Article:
A Simple Way to Understand Cost of Goods Sold
One of the keys to your business viability is to understand your Cost of Goods Sold, but unfortunately this is one expense that most of our clients find very confusing.
Rent is an expense that you incur regardless if you sell anything or not. A Cost of Goods Sold expense is only generated by the sale of your product.
If you are a service-based business you will not incur this expense because generally you do not sell any products – you are just selling your service. But if you are a product-based business then you will always have a Cost of Goods Sold expense.
We will use the example of an ice cream shop to determine its monthly Cost of Goods Sold:
- The first thing to track is your sales – Perhaps this store sold $5,000.
- The next thing to track is the amount of purchases you made in that month of your product. Suppose this store purchased $3,000.
- The last thing is to count the inventory you have left in your stockroom at the end of the month. In this example let’s say we determined the value of ice cream to be $4,000. (Now you know the value of your closing inventory for this month and the opening inventory for next month.)
Now let’s put it altogether using this accounting formula to determine your Cost OF Goods Sold.
Opening Inventory + Purchases – Ending Inventory ÷ Sales = Cost of Goods Sold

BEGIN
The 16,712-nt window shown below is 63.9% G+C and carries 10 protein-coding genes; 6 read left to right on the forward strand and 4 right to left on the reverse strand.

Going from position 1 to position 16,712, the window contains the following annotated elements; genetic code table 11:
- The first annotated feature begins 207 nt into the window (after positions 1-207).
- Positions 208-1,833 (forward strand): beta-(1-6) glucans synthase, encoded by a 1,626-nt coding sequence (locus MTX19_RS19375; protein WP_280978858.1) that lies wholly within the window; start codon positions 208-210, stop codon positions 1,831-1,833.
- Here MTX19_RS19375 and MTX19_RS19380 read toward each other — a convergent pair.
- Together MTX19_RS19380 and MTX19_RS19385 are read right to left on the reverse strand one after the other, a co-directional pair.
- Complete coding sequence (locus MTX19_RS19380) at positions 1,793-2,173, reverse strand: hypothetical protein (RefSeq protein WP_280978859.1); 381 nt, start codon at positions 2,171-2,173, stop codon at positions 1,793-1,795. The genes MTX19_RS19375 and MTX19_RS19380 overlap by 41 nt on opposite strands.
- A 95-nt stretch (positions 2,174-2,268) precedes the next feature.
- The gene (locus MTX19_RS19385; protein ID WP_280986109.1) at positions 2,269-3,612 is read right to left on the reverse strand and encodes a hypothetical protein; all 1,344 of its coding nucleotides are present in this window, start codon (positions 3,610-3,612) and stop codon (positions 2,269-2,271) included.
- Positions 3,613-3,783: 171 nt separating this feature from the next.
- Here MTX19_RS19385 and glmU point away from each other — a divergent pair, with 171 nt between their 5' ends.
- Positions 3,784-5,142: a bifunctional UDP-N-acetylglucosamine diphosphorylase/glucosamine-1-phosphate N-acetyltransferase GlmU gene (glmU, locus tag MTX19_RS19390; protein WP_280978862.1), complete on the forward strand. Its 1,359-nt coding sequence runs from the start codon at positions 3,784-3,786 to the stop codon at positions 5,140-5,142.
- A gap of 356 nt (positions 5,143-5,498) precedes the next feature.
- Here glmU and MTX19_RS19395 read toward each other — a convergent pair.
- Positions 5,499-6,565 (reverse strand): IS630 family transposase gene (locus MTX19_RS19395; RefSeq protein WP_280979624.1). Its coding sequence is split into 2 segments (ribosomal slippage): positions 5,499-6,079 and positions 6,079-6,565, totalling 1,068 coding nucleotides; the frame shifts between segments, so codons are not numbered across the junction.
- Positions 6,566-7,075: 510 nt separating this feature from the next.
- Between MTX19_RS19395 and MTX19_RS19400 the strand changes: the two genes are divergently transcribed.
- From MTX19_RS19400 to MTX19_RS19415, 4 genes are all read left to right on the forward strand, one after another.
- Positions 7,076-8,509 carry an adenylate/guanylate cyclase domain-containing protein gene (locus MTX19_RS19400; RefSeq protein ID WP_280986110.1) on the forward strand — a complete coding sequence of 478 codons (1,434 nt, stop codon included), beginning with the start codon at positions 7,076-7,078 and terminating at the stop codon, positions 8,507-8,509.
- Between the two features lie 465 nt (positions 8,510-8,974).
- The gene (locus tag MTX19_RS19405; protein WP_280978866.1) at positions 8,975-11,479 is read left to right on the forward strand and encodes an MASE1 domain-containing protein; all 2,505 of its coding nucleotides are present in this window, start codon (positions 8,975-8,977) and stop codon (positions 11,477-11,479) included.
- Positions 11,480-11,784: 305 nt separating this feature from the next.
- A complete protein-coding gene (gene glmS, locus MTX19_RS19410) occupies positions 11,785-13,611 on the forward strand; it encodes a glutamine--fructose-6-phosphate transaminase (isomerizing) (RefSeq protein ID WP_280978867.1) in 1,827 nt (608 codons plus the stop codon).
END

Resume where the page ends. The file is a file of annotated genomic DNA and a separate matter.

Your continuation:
|Opening Inventory||$2,000 (from last month – Jan)|
|Purchases||$3,000 (purchased in February)|
|Equals Goods Available for Sale||$5,000 (if you sold nothing)|
|Closing Inventory||$4,000 (in stock at the end of February)|
|Cost of Goods Sold||$1,000|
|Sales||$5,000 (for the month of February)|
|As a %||20%|
|($1,000/$5,000x 100% stated as a %)||N/A|
Let’s take this one step further to determine your Gross Profit for the ice cream.
Your Gross Profit is the amount of money your business has left to pay its expenses.
** If next month you determine your Costs of Goods Sold is $2,000, then your Gross Profit (based on the same amount of sales) will be $3,000. Now you will have less money to pay for your expenses.
This is why it is so important for you and your business to have a good bookkeeping system that is both manageable and up-to-date. You will have the figures available to make informed decisions as to: how to increase your sales or decrease your expenses.
So many small businesses do not know this number because they neglect to track their sales; they neglect to record their purchases; and they fail to complete ongoing and regular inventories on time and on a regular basis.
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